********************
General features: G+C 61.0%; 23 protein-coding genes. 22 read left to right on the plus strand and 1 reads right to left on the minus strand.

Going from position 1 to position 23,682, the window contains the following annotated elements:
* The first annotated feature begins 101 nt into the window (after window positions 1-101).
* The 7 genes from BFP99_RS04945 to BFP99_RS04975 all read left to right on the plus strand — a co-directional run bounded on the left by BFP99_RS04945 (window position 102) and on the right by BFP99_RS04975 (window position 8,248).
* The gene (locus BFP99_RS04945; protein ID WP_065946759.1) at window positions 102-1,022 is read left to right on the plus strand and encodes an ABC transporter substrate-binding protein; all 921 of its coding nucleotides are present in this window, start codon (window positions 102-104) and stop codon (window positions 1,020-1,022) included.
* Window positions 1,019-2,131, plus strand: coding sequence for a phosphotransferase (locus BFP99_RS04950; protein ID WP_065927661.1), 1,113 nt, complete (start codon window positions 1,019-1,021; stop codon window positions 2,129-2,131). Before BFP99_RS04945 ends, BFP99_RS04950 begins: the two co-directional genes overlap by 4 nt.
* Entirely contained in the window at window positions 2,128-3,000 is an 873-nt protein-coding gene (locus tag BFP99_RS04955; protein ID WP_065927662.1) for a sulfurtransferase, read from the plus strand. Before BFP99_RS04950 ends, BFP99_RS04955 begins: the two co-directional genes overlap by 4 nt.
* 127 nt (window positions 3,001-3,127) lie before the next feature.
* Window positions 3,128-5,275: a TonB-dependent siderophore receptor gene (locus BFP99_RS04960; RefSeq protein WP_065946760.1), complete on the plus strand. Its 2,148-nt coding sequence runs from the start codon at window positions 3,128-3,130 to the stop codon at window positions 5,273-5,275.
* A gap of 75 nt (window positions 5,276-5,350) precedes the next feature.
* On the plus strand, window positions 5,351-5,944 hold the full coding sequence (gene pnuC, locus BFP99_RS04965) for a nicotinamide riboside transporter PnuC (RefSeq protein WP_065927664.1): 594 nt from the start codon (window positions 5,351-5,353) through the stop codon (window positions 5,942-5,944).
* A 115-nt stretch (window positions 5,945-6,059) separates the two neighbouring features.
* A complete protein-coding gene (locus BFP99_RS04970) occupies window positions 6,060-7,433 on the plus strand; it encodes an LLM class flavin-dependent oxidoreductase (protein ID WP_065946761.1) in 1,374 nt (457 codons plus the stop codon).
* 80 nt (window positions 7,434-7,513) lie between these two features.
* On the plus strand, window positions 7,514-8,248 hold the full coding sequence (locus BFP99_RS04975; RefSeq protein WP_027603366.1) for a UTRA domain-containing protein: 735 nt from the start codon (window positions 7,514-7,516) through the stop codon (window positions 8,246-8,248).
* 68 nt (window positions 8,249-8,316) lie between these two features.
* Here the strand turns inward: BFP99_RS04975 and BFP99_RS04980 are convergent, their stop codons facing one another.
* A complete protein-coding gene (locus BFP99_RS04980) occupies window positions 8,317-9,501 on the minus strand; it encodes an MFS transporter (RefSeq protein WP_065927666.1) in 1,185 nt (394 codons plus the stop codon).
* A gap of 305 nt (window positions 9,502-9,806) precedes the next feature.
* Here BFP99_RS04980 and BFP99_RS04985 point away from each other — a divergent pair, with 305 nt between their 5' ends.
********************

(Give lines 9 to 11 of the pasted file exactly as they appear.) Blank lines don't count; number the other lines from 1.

* Window positions 3,128-5,275: a TonB-dependent siderophore receptor gene (locus BFP99_RS04960; RefSeq protein WP_065946760.1), complete on the plus strand. Its 2,148-nt coding sequence runs from the start codon at window positions 3,128-3,130 to the stop codon at window positions 5,273-5,275.
* A gap of 75 nt (window positions 5,276-5,350) precedes the next feature.
* On the plus strand, window positions 5,351-5,944 hold the full coding sequence (gene pnuC, locus BFP99_RS04965) for a nicotinamide riboside transporter PnuC (RefSeq protein WP_065927664.1): 594 nt from the start codon (window positions 5,351-5,353) through the stop codon (window positions 5,942-5,944).